Alright, there you have it...a little hodge-podge today on a recent race result, an upcoming race and some info you may be able to put to good use in your own training.

Wednesday, March 9, 2011

Getting Ready For The First Rung

As I mentioned in a blog a while ago, one of my running goals is to progress systematically through the usually race distances in ascending order, beginning with the 5K. This weekend represents the first rung of the ladder as I head over to Morristown to take part in their St. Patrick's Day 5K.

My goal for the race is simple...get back on the saddle and feel good finishing a race along with completing the first step of my proverbial ladder. I'm not heading out to set a PR, instead my plan is to set, stick to and complete the race at a comfortably moderate pace. At this point, that pace is not all that fast probably between 7:00 and 7:30 minute/mile. But as I found with a little research, speed is relative...

Think about these two feats of human performance for a second:

1. Sammy Kipketer of Kenya holds the world record for the 5K road race set in 2000 at Carlsbad 5,000 where it took hip a whopping 13:00 minutes to cover the 3.1 mile course. That comes out to a 4:11/mile pace!

2. Another interesting 5K record is one set by Dustin McClure who ran a 5K in 20:06 (that's a 6:28/mile pace) while wearing a 40 lb rucksack. That's pretty impressive.

So, as I look to come in between 21:45 and 23:30 I simply feel humbled by the above performances, but more importantly I am amazed at the capacity and potential of the human body!

Let's hope I don't pull a hammy!

Wednesday, March 2, 2011

I'd Like A Mouse Treadmill Please!

I don't like to pick fights (I think of myself as a lover/healer...I am in the health care profession after all), but I do enjoy lively debates, especially when it comes to topics related to health and wellness. One such topic I often find myself engaged in lively discussion about relates to the general public's perception of the positive and negative health benefits of exercise, particularly endurance exercise. I would be a very rich man if I had a dime for each time I responded to the remark "I don't run because it's bad for my knees" or "isn't there a pill I could take, a procedure that could be performed, or anything someone else could do to make this (insert your preferred condition here)better for me?"

Let's pause for a minute while I step up on my soap box...Yes I believe that we have found ourself in a culture that for the most part expects/hopes/looks for someone else to improve their condition. An unfortunate state. On the other hand I do believe in the bodies amazing ability to remain healthy through the decades of life when it is taken care of properly. There is no magic here folks, it just requires a little hard work and discipline. I often say to people "what do you think would happen if you stopped changing the oil and rotating the tires of your car and drive it 100,000 miles?" Everyone looks at me like I am goofy and replies in a matter of fact way that it would surely "break down!" Well, that's what most individuals do to their bodies.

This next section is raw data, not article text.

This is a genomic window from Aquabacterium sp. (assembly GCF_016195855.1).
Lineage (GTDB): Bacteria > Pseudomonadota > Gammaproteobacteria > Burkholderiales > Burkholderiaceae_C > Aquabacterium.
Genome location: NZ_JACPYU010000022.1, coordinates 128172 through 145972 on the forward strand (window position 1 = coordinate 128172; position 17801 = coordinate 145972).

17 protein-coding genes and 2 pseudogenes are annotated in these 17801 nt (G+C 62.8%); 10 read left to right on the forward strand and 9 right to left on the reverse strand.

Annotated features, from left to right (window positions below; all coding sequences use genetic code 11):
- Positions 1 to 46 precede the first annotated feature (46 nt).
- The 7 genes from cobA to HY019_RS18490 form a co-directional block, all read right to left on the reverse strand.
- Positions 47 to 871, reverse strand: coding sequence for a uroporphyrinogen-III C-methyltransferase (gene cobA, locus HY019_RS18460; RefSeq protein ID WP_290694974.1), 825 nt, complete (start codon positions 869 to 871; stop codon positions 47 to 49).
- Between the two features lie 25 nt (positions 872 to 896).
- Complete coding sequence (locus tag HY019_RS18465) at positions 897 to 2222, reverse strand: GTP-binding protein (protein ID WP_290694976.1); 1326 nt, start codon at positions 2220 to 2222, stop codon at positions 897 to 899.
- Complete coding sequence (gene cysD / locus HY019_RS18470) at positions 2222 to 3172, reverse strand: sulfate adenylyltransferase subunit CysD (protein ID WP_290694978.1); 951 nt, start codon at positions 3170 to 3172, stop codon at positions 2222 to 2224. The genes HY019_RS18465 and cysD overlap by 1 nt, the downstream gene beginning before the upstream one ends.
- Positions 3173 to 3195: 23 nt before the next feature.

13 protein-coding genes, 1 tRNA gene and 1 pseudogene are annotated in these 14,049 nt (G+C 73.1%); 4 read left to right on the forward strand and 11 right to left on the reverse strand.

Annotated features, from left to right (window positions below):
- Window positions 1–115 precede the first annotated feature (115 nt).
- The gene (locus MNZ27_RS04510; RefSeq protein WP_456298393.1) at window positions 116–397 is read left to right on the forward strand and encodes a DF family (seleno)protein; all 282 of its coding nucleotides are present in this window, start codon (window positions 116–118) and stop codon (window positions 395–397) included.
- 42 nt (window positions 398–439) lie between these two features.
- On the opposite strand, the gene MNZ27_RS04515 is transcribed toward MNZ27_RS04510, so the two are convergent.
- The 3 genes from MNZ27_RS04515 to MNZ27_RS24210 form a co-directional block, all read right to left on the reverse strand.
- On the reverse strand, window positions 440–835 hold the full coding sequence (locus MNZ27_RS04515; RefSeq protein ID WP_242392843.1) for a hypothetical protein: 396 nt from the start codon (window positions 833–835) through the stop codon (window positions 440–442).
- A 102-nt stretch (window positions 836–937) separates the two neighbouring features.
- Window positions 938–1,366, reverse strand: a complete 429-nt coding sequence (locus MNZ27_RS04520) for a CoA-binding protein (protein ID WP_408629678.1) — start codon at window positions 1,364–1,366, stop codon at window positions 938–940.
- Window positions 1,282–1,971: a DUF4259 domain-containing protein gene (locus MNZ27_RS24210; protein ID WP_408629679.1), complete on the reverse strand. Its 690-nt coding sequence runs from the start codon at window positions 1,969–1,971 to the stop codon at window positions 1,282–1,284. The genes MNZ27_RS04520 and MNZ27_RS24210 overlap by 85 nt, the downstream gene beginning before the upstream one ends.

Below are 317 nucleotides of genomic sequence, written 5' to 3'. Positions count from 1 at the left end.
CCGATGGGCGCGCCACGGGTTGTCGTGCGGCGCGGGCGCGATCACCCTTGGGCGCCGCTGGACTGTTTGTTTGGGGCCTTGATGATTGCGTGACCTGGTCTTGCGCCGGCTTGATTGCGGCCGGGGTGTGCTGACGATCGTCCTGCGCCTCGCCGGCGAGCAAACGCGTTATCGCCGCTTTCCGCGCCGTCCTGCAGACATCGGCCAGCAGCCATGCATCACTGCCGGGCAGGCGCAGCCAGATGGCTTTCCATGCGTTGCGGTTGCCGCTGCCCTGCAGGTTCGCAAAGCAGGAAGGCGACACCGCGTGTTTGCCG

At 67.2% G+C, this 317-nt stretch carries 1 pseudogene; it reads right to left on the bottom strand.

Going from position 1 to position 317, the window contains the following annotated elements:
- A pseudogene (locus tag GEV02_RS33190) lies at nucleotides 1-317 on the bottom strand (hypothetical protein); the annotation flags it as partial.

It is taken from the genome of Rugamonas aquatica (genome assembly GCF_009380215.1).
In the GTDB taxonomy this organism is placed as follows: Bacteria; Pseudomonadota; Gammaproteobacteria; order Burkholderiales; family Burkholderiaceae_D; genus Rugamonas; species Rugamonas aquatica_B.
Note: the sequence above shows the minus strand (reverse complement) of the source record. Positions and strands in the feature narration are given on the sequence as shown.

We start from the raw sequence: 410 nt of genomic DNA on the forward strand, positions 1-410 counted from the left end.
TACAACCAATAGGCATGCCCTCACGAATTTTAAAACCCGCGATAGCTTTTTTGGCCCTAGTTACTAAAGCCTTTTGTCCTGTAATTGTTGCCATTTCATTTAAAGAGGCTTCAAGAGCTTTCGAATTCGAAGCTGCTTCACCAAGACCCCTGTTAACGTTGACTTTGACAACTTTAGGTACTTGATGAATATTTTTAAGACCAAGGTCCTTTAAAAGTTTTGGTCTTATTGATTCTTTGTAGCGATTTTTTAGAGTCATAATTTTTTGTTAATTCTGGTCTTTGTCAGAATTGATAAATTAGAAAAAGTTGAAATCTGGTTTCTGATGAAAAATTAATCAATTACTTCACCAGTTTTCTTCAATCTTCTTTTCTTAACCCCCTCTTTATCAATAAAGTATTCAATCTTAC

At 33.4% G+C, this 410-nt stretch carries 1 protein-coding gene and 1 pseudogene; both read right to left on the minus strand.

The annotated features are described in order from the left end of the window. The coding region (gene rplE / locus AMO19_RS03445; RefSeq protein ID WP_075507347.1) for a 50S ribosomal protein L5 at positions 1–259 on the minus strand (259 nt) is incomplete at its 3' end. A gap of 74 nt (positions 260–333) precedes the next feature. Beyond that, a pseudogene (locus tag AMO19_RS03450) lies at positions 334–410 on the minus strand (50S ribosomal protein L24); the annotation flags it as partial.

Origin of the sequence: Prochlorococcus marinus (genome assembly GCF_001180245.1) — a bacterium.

So when a study came out this past week that found "Endurance exercise may be the fountain of youth" (for mice at least)I was pretty excited! Here's a quick run down of the study findings which was conducted by researchers from McMaster University in Canada.

The investigators split mice that were genetically engineered to age faster than normal mice into two groups, an endurance exercise group and a control group (no exercise). Here's what they found...

Mice who ran on a treadmill (yes they really did build a mouse treadmill!) 3x/week for 5 months looked as young as regular mice. On the other hand, the mice in the control group who didn't exercise demonstrated socially isolated behavior, were less fertile and began graying and balding as well. The researcher's concluded that the exercise offered protection against premature aging. I can hear many individuals now asking "where's the pill for that?" Sorry to disappoint many of you, but the principle investigator, Mark Tarnopolsky, said in the paper's discussion that "Many people falsely believe that the benefits of exercise will be found in a pill." Tarnopolsky, went on to say "We have clearly shown that there is no substitute for the 'real thing' of exercise when it comes to protection from aging." The investigators even tried to treat these animals with an "'exercise pill' and have even looked at reducing their caloric intake, a strategy felt to be the most effective for slowing aging, and these were met with limited success."

So, there's a little more evidence that consistent exercise is at the roots of our health and can truly be the fountain of youth! Now, doing it properly to avoid overuse injuries and the all too frequent weekend warrior syndrome...that's another story all together.